i meant blacks being involved in the growing, distribution and retail sale of marijuana to generate jobs, that is where the billions are at….in the US.

    cannabis securities has not taken off yet and if it does all the white crooks and wall street cannibals will turn it into a slaughter house with them as the only beneficiaries….i never trust my money in the hands of established thieves.

    Jamaica is making money hand over fist from weed exports.

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  • Chuckle….Parliament at its best a 2hr MoF lecture which I missed,a meaningless rant by MoH and the piece de resistance the PM giving a history lesson on the NIS and then trying to add comic relief by attacking Symmonds who revealed the truth about the frailty of the NIS as well as Sutherland.

    PM is totally unconcerned with regard to the monetary situation or the threats of the Unions.

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  • @Bernard

    It is good to see the young ones getting involved in the advocacy dont you think? Tn years is a long time.

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  • fortyacresandamule

    @Hal. It is totally untrue to say Barbados is an economic failure. We may not have the envious growth record of some asian economies, but, relatively speaking, our human development index is comparble to some developed economies. On a more broader perspective, Barbados and Bahamas are two high- income economies with a high human development record , achieved on the back of no natural resources. No other back- ruled countries can make such claim.

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  • fortyacresandamule

    Correction. No other black-ruled country can make such claim

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  • Forty

    Sorry to tell you but Hal is spot on with his analysis.

    We wasted the last 50 years looking good in borrowed clothes and at the end of the day we have not built anything of worth for the country.

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  • Carson C. Cadogan

    Joke of the Day

    . Can you imagine a march organized by 4 trade unions, with overall membership of over 5000 people can only attract 500 people including BLP non-unionised members? DLP supporters should be bombarding the radio call-in programs with calls asking the General Secretary of the B.W.U to resign.

    The BWU of yesterday had almost that number of shop stewards. The leading newspaper in its on-line headlines report that the march was a success since the 4 unions expected about 300 people to turn up but 500 took part in the march.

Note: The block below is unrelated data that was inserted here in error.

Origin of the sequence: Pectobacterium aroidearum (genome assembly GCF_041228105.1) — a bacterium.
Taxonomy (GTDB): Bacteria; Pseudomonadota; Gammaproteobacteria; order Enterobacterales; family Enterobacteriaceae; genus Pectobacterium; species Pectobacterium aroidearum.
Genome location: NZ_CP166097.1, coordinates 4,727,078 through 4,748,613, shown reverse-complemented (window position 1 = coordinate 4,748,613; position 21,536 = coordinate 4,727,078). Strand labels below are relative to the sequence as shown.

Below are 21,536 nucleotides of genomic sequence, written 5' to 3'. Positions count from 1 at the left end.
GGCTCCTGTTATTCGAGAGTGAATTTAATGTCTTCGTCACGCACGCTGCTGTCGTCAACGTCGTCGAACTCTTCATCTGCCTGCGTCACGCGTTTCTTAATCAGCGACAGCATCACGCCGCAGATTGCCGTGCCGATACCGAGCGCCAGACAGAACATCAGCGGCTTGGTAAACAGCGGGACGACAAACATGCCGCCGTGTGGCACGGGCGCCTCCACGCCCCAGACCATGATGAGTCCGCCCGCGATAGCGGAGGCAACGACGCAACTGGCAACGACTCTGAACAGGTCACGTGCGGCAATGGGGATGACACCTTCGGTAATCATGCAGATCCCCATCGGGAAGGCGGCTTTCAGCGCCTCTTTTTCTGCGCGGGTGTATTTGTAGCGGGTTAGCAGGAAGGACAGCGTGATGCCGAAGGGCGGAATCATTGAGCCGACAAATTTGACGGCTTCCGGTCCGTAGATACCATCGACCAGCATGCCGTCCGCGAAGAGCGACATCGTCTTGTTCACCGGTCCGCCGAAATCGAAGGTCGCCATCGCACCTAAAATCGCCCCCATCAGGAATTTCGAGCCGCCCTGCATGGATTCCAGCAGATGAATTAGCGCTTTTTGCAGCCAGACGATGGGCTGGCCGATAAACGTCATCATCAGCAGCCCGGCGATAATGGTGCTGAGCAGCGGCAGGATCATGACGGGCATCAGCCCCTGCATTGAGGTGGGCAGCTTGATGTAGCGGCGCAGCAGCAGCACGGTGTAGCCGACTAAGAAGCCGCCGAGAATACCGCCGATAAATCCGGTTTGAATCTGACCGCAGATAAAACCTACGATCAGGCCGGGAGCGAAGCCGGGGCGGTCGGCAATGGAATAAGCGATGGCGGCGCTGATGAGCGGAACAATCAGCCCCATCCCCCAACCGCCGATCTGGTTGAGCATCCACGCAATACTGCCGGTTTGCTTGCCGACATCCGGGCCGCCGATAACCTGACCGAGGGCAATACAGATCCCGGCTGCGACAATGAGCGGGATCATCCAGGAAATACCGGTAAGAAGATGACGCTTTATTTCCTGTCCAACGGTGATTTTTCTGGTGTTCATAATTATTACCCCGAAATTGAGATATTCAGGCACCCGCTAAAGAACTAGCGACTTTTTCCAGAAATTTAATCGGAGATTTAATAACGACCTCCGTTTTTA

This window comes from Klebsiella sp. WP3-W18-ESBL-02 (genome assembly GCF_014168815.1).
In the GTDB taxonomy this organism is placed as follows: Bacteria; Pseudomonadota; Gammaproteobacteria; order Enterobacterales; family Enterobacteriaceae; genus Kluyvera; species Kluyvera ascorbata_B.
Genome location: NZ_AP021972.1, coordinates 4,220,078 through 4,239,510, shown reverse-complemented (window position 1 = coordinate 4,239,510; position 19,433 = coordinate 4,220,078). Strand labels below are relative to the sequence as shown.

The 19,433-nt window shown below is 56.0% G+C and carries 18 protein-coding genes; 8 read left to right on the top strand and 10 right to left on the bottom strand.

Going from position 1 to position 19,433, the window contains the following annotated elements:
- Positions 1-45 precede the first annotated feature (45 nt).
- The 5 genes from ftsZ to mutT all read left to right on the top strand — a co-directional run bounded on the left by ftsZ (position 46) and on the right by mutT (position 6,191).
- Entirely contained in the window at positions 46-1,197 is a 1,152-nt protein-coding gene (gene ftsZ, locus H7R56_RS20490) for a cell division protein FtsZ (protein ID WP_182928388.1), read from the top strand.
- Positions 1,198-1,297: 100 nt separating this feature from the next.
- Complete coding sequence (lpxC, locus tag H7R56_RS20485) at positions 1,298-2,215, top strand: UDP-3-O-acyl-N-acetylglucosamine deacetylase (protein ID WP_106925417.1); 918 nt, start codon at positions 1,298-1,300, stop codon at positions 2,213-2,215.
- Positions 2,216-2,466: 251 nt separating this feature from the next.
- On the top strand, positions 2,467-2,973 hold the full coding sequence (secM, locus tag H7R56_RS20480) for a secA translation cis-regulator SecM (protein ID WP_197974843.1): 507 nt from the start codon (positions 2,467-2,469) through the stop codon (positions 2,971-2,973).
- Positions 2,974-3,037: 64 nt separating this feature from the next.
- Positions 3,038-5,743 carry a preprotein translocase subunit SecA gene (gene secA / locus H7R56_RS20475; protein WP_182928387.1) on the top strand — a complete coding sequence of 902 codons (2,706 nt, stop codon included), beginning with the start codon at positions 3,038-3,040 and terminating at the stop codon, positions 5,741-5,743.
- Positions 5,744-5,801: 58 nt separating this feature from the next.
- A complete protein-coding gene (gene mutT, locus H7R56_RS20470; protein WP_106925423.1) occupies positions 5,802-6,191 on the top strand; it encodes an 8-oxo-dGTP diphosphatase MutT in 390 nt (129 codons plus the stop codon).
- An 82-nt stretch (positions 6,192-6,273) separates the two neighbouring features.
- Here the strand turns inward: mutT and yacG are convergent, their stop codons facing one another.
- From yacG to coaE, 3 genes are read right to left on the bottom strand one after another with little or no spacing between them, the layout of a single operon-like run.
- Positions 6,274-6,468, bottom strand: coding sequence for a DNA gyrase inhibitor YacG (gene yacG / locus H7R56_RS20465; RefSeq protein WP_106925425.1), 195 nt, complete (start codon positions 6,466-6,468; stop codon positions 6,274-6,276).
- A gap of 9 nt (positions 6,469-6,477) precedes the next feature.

This is laughable but that is the kind of spin which they use daily to boost the Opposition. It would be remiss of me if I didn’t mention that we have enough legally qualified members on this blog that can write letters to the press exposing their bias towards the opposition..

    May God Help us if they think that the next election is a piece of cake

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  • Carson C. Cadogan

    What was most glaring, at today’s whatever you want to call it, was the total absence of Teachers.

    Teachers only do industrial action during school time.

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  • fortyacresandamule

    @Vincent. I disagree. I am looking at the glass half-full. I am not saying we have reached the promise land, and I am one of those who have criticized our short comings relentlessly. However, saying we have failed economically is too hyperbolic for me. There are over 196 independent countries in world, and over 60% would have loved to be in our position notwithstanding our flaws. Africa has 53 states with immense resources, and not one can hold a candle to our economic and social achievement.

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  • Carson C. Cadogan

    Is there anybody on this blog who believes that if Tom Adams was alive that MIA AMOR MOTTLEY would be a member of the Barbados Labour Party?

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  • fortyacresandamule

    It’s no secret we are tourism dependent economy and have a narrow economic base like the rest of the countries in the caribbean space. Our population and size won’t attract FDI into mass job creation project. The only new industry I see to take us to another level is oil and gas in our offshore waters. Guyana in the next decade will be the wealthiest country in the hemisphere.

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  • Well Well & Consequences Observing Blogger

    If Tom Adams was alive wouldn’t he be in his 90s, therefore not available for politics.

    That is commonsense Carson.

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  • Carson C. Cadogan

    Well Well

    As usual you miss the point.

    Go and get your cup of cocoa.

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  • Bernard Codrington.

    @David at 5:30 PM

    Yes . It is good. I am an optimist and I hope an enabler.

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  • We know the leader of the fearsome union foursome set on continuous disruption of orderly public life. The crown of thorns sits on the head of Mary Redman whose droopy jaw lines when Jeff Broomes had her cornered like the proverbial rat have given way to unconvincing smiles.